Curriculum Integration: All core subjects including math, science, language arts, health, family and consumer science, and social sciences should maximize student attention and focus by integrating movement daily.
- Out of School Physical Activity: Schools shall encourage students to engage in continuous physical activities (moderate to vigorous) outside of school hours for a minimum of 15 to 30 minutes on five or more days per week through participation in community programs, after school programs and/or before school programs.
- School Community Shared-Use: In an effort to increase equitable community access to physical activity, schools are encouraged to consider opportunities to open indoor and outdoor facilities during non-school hours for free use by students, staff, families, and/or the larger community, provided the following requirements are observed:
- Such events (e.g. dance or other fitness classes, basketball nights, etc.) are hosted and supervised by the school;
- Applicable facilities include gymnasiums, playgrounds, schoolyards, sports fields, courts, and tracks, but does not include swimming pools;
- Board Rule 6-25 and Board policies and procedures regarding safety and security, including but not limited to staffing and background checks, are followed;
- Third party organizations, whether non- or for-profit organizations, are not covered under this provision, and must enter into a License Agreement or School Usage Permit per Board Rule 6-25. Contact the Real Estate Department for more information; and,
- The Principal must consult with the Office of Safety & Security and the Department of Facilities to ensure that there is sufficient staffing coverage and safety measures in place to protect the health, safety, and cleanliness of the school and its students and staff. The school is responsible for funding any associated costs of staffing due to extension of any after hours or incremental activities.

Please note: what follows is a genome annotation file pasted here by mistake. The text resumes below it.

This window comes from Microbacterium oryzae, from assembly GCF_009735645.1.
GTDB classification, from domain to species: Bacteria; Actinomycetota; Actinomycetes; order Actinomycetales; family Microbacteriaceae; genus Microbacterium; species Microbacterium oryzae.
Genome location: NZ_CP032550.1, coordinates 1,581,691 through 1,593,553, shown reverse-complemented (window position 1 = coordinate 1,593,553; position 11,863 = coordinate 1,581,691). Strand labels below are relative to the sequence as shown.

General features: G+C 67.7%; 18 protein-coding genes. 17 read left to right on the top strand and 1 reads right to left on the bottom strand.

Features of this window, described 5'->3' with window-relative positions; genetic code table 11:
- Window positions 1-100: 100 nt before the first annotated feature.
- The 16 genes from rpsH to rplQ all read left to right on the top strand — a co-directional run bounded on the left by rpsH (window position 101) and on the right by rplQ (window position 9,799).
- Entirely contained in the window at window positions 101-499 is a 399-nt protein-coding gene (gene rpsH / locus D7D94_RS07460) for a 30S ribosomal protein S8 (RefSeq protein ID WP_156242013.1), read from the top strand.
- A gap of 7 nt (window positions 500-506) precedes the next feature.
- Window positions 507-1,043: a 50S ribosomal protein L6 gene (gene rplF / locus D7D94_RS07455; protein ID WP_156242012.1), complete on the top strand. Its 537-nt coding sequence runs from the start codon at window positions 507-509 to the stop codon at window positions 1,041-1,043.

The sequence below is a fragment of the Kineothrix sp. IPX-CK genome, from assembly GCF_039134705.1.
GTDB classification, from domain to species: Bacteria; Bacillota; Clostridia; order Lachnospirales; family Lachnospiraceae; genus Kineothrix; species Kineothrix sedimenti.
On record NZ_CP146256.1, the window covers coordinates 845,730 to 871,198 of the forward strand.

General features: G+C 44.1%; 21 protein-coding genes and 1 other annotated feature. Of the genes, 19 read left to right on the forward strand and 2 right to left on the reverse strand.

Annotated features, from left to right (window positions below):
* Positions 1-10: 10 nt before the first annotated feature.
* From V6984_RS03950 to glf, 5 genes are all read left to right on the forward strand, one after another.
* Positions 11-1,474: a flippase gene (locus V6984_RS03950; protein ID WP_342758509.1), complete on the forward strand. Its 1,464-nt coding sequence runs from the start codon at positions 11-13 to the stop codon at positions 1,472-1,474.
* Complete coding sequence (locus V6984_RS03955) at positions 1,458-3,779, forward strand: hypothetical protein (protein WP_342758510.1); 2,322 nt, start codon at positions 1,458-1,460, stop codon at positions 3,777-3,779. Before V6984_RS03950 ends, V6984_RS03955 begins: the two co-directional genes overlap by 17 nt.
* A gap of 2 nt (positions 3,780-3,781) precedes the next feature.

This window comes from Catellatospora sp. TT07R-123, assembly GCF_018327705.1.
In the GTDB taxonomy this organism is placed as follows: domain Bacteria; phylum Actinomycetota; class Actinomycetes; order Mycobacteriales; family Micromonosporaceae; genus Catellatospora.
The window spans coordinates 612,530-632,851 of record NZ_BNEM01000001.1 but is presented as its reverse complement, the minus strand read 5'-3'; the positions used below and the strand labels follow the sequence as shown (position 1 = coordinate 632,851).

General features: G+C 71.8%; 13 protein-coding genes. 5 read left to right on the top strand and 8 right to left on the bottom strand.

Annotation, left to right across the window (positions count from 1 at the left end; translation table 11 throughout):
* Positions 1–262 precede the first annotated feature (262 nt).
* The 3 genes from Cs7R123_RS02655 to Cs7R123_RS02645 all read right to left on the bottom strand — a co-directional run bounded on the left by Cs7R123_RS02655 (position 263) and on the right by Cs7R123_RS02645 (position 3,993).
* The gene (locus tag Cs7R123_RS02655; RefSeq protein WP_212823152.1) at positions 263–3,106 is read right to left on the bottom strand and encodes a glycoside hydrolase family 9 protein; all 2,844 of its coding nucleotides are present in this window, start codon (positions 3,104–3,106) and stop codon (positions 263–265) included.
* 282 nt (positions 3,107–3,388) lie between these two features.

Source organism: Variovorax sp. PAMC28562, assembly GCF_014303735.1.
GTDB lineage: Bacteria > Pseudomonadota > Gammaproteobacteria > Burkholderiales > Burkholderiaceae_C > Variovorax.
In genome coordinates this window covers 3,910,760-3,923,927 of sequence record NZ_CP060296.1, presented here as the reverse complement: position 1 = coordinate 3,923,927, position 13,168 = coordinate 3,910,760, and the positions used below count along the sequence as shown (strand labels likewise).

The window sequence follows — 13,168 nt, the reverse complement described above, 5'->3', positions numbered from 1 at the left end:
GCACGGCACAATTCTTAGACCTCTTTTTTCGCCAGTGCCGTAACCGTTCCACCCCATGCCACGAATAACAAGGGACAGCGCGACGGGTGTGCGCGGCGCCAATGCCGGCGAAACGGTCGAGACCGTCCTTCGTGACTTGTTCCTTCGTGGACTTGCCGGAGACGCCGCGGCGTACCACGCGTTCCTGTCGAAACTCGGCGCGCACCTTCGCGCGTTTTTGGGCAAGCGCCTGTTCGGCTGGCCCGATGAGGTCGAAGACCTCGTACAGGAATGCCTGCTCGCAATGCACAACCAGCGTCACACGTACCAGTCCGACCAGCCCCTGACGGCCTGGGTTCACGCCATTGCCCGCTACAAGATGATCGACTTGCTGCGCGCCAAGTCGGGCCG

- Grade Level Requirements:
All elementary schools, middle schools, and high schools with elementary grades, must provide elementary students (K-8) with a daily opportunity for recess. Recess is a non-instructional activity and must occur during non-instructional time. Recess must be at least 20 minutes in length per day. Recess, which provides students with a break from instruction and time to engage in play with peers, shall include physical activity and/or activities that promote social skill development. It is recommended that schools schedule recess prior to students’ lunch periods. Schools must implement recess in accordance with guidelines set by the CPS Office of Student Health and Wellness.